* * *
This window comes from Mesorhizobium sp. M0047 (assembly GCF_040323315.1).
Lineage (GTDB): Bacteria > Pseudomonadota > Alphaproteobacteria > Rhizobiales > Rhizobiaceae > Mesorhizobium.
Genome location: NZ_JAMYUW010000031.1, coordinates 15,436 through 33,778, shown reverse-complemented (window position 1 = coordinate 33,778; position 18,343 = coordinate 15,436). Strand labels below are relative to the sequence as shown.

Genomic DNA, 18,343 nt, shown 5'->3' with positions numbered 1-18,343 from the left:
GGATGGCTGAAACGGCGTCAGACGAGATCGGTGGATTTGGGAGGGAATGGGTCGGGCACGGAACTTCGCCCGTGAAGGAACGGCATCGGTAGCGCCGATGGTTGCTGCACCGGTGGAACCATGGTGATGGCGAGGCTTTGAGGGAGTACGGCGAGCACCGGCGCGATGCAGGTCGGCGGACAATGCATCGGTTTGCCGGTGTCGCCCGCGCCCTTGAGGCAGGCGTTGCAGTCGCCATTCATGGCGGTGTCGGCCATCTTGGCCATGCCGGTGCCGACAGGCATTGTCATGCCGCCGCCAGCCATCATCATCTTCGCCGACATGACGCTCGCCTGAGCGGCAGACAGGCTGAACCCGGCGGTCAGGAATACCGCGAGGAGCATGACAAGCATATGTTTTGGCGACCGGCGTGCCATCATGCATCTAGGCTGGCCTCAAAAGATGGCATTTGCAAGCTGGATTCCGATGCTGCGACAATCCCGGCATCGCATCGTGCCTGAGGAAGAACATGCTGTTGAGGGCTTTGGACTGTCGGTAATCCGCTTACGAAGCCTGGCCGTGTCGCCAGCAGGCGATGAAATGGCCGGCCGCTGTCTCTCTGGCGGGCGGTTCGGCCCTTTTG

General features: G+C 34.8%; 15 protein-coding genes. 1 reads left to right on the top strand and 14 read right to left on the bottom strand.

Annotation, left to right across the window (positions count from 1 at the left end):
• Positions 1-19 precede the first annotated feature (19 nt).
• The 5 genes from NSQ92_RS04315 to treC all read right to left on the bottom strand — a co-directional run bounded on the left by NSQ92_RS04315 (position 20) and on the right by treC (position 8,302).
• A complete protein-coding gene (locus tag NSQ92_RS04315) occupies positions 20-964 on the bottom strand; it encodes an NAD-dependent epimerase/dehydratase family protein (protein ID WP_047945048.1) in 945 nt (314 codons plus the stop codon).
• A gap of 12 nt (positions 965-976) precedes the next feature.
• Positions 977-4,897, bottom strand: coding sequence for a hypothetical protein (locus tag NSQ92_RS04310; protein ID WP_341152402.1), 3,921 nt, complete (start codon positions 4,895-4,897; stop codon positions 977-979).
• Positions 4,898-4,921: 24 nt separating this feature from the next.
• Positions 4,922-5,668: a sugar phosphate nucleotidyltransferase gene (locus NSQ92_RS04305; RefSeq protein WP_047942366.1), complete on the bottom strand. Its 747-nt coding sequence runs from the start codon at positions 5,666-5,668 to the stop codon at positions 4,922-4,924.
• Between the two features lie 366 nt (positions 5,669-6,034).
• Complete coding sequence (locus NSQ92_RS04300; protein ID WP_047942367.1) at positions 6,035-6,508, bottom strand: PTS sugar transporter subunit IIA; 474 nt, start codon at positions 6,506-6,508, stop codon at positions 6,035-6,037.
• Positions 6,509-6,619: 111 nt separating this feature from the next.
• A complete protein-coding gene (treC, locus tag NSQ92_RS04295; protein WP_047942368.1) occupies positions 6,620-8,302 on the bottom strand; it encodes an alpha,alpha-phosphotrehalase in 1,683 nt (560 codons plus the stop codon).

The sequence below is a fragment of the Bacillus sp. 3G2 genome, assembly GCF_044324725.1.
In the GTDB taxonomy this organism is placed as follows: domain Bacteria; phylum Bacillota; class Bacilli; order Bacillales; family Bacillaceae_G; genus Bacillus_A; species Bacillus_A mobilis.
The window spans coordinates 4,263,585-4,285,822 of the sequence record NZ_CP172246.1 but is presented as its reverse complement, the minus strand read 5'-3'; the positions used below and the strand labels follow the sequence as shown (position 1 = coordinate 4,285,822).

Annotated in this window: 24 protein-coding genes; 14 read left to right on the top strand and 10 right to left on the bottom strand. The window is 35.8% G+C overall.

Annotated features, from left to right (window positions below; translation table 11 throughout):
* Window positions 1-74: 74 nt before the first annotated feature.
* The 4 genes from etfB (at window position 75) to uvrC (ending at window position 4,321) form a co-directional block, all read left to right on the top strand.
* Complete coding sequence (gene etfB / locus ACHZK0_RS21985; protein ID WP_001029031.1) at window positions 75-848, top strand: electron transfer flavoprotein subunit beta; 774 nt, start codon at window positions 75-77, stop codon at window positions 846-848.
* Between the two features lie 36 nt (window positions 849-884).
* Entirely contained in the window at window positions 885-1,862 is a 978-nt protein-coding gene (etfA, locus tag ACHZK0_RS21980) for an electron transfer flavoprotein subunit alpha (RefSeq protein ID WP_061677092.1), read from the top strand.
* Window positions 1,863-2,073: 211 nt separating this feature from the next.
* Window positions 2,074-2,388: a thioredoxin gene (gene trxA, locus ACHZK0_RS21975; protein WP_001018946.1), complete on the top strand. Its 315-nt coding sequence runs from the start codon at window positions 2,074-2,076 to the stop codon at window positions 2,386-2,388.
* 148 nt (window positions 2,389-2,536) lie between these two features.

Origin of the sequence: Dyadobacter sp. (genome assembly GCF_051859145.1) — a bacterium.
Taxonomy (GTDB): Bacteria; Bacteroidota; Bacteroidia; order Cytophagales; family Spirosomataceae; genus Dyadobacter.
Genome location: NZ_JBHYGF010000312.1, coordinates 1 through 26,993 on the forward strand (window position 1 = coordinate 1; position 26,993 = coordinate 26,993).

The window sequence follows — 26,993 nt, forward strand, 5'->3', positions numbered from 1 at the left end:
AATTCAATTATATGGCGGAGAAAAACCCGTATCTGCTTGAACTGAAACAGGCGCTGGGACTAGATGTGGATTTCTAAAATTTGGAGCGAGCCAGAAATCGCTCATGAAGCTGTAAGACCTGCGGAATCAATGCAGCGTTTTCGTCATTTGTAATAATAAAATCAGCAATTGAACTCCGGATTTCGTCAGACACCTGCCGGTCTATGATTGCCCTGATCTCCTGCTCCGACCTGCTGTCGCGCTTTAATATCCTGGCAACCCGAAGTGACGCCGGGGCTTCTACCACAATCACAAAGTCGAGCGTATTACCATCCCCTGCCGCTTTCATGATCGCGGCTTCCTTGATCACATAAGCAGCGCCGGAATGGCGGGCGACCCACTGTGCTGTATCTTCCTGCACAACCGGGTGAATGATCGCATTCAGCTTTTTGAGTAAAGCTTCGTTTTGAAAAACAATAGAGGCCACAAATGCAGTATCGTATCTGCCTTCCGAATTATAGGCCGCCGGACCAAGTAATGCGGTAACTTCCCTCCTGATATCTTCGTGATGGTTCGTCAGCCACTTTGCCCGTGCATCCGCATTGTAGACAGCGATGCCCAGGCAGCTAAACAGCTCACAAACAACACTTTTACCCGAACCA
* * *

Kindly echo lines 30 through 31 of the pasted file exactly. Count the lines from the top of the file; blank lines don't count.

* Window positions 2,074-2,388: a thioredoxin gene (gene trxA, locus ACHZK0_RS21975; protein WP_001018946.1), complete on the top strand. Its 315-nt coding sequence runs from the start codon at window positions 2,074-2,076 to the stop codon at window positions 2,386-2,388.
* 148 nt (window positions 2,389-2,536) lie between these two features.